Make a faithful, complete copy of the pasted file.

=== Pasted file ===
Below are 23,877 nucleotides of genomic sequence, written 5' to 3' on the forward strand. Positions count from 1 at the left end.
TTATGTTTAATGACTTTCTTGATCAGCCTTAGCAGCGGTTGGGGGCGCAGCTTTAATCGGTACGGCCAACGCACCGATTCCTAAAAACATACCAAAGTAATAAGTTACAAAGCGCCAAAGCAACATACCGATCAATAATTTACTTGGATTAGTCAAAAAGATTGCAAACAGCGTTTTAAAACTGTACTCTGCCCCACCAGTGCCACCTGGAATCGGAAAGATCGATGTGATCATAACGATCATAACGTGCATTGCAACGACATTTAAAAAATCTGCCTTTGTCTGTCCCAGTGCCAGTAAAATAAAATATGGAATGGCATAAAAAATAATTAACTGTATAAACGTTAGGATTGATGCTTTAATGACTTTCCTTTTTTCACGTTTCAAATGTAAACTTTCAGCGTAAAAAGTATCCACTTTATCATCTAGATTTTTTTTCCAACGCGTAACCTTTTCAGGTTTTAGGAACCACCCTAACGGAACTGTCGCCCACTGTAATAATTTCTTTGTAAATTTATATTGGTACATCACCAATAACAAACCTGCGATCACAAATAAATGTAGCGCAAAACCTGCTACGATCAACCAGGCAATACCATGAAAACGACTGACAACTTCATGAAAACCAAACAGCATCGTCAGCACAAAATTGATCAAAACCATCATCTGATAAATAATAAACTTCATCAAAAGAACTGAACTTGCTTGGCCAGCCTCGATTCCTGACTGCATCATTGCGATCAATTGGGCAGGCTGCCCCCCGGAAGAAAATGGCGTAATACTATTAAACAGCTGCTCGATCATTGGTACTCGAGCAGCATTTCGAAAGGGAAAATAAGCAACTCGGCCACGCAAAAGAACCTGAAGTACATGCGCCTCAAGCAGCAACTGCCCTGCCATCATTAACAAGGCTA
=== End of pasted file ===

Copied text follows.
Below are 23,877 nucleotides of genomic sequence, written 5' to 3' on the forward strand. Positions count from 1 at the left end.
TTATGTTTAATGACTTTCTTGATCAGCCTTAGCAGCGGTTGGGGGCGCAGCTTTAATCGGTACGGCCAACGCACCGATTCCTAAAAACATACCAAAGTAATAAGTTACAAAGCGCCAAAGCAACATACCGATCAATAATTTACTTGGATTAGTCAAAAAGATTGCAAACAGCGTTTTAAAACTGTACTCTGCCCCACCAGTGCCACCTGGAATCGGAAAGATCGATGTGATCATAACGATCATAACGTGCATTGCAACGACATTTAAAAAATCTGCCTTTGTCTGTCCCAGTGCCAGTAAAATAAAATATGGAATGGCATAAAAAATAATTAACTGTATAAACGTTAGGATTGATGCTTTAATGACTTTCCTTTTTTCACGTTTCAAATGTAAACTTTCAGCGTAAAAAGTATCCACTTTATCATCTAGATTTTTTTTCCAACGCGTAACCTTTTCAGGTTTTAGGAACCACCCTAACGGAACTGTCGCCCACTGTAATAATTTCTTTGTAAATTTATATTGGTACATCACCAATAACAAACCTGCGATCACAAATAAATGTAGCGCAAAACCTGCTACGATCAACCAGGCAATACCATGAAAACGACTGACAACTTCATGAAAACCAAACAGCATCGTCAGCACAAAATTGATCAAAACCATCATCTGATAAATAATAAACTTCATCAAAAGAACTGAACTTGCTTGGCCAGCCTCGATTCCTGACTGCATCATTGCGATCAATTGGGCAGGCTGCCCCCCGGAAGAAAATGGCGTAATACTATTAAACAGCTGCTCGATCATTGGTACTCGAGCAGCATTTCGAAAGGGAAAATAAGCAACTCGGCCACGCAAAAGAACCTGAAGTACATGCGCCTCAAGCAGCAACTGCCCTGCCATCATTAACAAGGCTA